The dilemma lay in the problem of which Family relatives to select. The Conductor was fully conscious of the thousands of little-known Colors who lived in the Kingdom of Color, most of whom he had never used, and many whose names he had never seen or heard. The Colors of the Round Table were always trying to promote some of their relatives, using the typical roundabout methods of persuasion. And the Conductor, who faced more than one dilemma, had to keep an open mind and the receptiveness required for the purposes of exploration and experimentation, which were the most compelling parts of the process. There were almost too many things the Conductor had to think about, and act on, in addition to maintaining a state of passion and clarity. The most important thing for everyone was to be in a healthy and energetic condition. The Conductor and the Colors would be performing an unknown dance they would invent as they went along, √©lan, and they had to be in top shape, with all senses functioning at optimum. How best to prepare for this dance had been a subject of discussion among the Conductors and the Colors for many centuries. There did not seem to be an easy answer. Conductors and Colors all prepared themselves in different ways. And of course it depended too on the nature of the Project they were getting ready for. Their work wa essentially individualistic, thus there were no standards or rules, which was one of the things they all loved about it. Now and then a Conductor would try to impose rules, but no one took this very seriously, especially those with the most experience and imagination. No, the best Conductors operated on a different principle. They let the world teach them, then they taught themselves, using a very thorough process of discrimination.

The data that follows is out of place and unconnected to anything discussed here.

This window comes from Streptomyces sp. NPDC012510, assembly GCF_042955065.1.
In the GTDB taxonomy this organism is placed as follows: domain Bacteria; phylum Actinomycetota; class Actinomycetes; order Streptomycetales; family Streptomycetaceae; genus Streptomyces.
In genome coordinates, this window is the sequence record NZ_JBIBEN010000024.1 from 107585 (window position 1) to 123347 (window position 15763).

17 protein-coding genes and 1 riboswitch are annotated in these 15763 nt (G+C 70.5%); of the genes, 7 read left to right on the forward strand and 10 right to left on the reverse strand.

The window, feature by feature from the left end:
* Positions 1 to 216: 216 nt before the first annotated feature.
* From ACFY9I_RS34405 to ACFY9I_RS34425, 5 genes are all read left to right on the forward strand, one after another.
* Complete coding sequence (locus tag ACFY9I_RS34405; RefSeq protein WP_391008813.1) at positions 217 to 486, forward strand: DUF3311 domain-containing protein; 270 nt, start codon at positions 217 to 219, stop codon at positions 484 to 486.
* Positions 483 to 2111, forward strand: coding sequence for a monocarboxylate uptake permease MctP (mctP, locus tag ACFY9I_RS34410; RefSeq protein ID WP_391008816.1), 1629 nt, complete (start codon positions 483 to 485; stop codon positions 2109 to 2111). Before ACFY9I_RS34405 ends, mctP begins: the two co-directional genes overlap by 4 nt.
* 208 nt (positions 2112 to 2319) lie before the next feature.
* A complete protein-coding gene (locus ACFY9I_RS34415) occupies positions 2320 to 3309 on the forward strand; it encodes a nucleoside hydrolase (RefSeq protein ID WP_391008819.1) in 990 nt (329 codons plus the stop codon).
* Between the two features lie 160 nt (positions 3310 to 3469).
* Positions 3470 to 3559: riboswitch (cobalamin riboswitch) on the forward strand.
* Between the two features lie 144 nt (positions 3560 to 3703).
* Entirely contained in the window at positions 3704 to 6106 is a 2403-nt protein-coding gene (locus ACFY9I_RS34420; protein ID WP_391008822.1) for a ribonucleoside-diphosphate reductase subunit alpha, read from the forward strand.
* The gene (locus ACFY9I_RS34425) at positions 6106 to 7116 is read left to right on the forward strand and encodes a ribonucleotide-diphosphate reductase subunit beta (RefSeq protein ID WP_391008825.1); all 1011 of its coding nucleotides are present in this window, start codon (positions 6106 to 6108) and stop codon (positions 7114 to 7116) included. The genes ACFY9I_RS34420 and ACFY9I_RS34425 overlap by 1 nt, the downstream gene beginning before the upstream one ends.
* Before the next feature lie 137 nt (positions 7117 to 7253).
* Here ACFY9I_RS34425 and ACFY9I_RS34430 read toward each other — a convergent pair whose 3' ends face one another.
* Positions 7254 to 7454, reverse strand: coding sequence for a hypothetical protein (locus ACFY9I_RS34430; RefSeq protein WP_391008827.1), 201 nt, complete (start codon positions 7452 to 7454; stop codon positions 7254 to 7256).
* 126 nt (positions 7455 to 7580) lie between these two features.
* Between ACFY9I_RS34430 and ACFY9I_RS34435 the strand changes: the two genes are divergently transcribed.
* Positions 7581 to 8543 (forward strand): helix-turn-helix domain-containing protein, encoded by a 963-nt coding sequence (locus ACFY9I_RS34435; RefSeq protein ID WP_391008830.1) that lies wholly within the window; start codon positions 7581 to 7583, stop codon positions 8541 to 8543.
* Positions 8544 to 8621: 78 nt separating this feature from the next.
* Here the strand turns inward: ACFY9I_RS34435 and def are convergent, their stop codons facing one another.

One of the dilemmas the Conductor had to cope with was the pattern of dispersing the Colors he had chosen. Having dealt with them on a more-or-less personal basis for many years, he felt very much in the midst of a balancing act. There were a certain number of Colors, old favorites mostly, that he knew would be used in major roles. It was all the minor roles, which were no less important, that the Conductor had to agonize over. It was a sweet kind of agony, and seemed more like a dream than a decision-making process. The selection of Colors often felt random and whimsical. The Conductor tried to convince himself that it was a part of improvisation, which is an important part of creation. There had to be, the Conductor told himself, serious motives behind these whimsical decisions.

          Then the Conductor, as he often did, leaned back in his chair, closed his eyes, and listened to the voices of the Colors, hoping, perchance, to have a visit from Lady Chameleon.

Previous Chapters of Colors of The Roundtable:


Episode 1
Chaos In The Kingdom

Episode 2
The Case of Lady Lilac and Sir Caperoot

Episode 3
The Lady Chameleon Conundrum

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Scene4 Magazine - David Wiley

David Wiley, painter-poet, exhibits throughout
California and abroad. A book about his work,
The Poetry of Color, is in progress.
To inquire about David Wiley's paintings, click here.
For more of his paintings, poetry and articles, check the

©2016 David Wiley
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August 2016

Volume 17, Issue 3